Sunday, 13 June 2010

Aftermath

The Gypsy Fair has gone and the trampled grass verges are greening up with the rain. In a few days you will hardly notice that anyone has been there. But the post mortems are just starting. First through the door was a letter from the police requesting feedback about their handling of the event.
A lot of people will be pleased because for the first time in many years there was very little trouble. It was certainly one of the quietest fairs I have ever experienced. But the atmosphere was less than pleasant. Sometimes in town it seemed that there were more police than visitors. Only two pubs were open - Appleby has seven - and several were boarded up. Those that were open found themselves surrounded by a cordon of police, some on horseback. Appleby might just as well have put up a ‘Gypsies not wanted here’ notice.
The gypsies mounted a silent protest, which I missed. They drove their horses into town, set them loose and stood completely silent, blocking the traffic in all directions, with the police facing them on the other side. Apparently the atmosphere felt menacing, until they gathered up the horses and cleared the road. There was no violence.
But there was no exuberance either, or the sense of joyous celebration that comes with the fair. A lot of people on holiday, enjoying themselves. This year, by Saturday evening a lot of people were leaving. And instead of staying until Thursday, most of the caravans left on Monday.
I can understand why some of the people of Appleby feel as they do. With the fair comes a certain amount of drunkenness and bad behaviour - the local pubs are used to taking up the carpets and removing anything that isn’t nailed down - and a certain amount of crime. Where you get huge numbers of people there is always an element who will use that as cover. There is also a huge amount of litter and garbage - hedgerows get used as toilets and it’s not pretty. But Appleby doesn’t have the infra-structure to cope with the number of people who come.
There’s also the inbuilt prejudice to Romanies that seems to exist across Europe - it Italy it’s the same. I found myself wondering what it must be like to belong to an ethnic group that everyone seems to hate.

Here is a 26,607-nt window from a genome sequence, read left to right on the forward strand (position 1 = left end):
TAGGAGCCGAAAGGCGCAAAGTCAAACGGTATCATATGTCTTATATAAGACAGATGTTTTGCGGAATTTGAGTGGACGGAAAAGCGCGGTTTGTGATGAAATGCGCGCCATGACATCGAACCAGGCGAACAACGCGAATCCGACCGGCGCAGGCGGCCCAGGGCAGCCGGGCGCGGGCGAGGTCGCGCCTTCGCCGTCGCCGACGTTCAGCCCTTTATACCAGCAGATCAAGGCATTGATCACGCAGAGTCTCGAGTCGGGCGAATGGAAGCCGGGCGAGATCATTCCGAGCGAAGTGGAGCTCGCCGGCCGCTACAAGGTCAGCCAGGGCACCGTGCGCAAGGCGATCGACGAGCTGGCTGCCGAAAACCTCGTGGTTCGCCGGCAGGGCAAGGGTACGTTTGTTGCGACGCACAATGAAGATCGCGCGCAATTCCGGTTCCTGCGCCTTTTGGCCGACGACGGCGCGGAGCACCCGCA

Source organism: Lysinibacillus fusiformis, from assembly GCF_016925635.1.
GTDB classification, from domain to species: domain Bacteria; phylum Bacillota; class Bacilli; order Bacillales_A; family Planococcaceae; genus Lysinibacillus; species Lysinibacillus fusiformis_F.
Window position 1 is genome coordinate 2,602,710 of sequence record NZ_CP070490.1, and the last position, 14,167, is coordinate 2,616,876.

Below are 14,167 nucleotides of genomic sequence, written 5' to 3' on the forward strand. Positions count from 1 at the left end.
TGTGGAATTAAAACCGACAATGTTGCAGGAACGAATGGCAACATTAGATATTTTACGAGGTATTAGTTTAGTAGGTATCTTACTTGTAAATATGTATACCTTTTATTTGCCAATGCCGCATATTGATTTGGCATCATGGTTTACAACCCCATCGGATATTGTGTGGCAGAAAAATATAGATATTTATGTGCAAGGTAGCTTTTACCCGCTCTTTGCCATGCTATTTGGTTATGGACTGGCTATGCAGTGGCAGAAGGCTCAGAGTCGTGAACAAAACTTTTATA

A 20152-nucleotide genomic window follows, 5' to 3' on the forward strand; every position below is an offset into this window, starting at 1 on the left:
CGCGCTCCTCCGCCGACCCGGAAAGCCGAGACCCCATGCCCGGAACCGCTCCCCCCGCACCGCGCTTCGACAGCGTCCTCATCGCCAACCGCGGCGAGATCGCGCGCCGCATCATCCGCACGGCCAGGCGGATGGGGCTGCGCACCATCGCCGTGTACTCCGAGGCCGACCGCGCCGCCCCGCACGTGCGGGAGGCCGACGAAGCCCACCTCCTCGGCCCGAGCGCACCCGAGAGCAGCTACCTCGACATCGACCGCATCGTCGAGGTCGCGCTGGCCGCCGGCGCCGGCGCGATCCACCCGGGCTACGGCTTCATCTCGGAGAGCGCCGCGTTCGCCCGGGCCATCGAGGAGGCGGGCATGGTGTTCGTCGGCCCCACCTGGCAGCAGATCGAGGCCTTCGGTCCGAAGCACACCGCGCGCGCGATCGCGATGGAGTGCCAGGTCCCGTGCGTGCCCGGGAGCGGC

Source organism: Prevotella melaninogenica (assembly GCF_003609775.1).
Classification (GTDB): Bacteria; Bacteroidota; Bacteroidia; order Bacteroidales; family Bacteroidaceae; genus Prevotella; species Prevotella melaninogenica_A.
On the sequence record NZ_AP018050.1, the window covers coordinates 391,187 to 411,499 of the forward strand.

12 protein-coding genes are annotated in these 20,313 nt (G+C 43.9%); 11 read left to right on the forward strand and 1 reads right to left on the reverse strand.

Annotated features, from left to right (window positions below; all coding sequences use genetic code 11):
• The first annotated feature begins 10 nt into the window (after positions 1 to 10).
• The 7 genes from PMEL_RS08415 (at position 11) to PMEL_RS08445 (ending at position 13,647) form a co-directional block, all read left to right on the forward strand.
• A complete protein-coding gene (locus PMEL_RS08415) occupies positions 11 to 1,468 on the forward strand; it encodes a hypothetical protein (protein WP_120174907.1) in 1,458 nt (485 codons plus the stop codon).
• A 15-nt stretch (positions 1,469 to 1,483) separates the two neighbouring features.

But if the gypsies stopped coming to Appleby, it would lose a huge part of its annual revenue. For some businesses their income over ‘Fair Week’ (as it’s known locally) is all that keeps them going. And the horse fair is Appleby’s main claim to fame for the tourist trade. Quite a dilemma.

If you want a flavour of the Fair in its sunniest mood - Neil shot this little video on the instant camera -  the musician is Catherine Ashcroft.

3 comments:

  1. It seems that human beings have a default position of becoming tribal and then being distrustful or hostile to "the stranger".
    I think it is the biggest single tragedy of humanity.


    On the positive side what a wonderful opportunity an event like your fair can be to bring people together and provide a glimpse of the wonder that is another culture.

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  2. Yes, tribalism is at the root of most conflicts. When I was a young teenager someone once told me off for being enthusiastically British by saying 'Nationalism is poisonous to world peace'. I didn't understand what they meant, but now I do.
    But it's difficult to know how tolerant to be - the gypsies don't always treat their animals well and their women and children are often badly treated as well - there's little education or health care, girls are married as young teenagers, and there's a high degree of domestic violence.
    How to live and let live with another culture while seeking to change aspects of it? I can't answer that one.

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  3. Education (especially for women) seems to be the best way to address many issues across cultures.
    I would guess these problems don't lie with the culture per se.
    These are problems that are pretty widespread in the mainstream, what has changed is the awareness of their acceptability (or perhaps simply there is less cheek turning).

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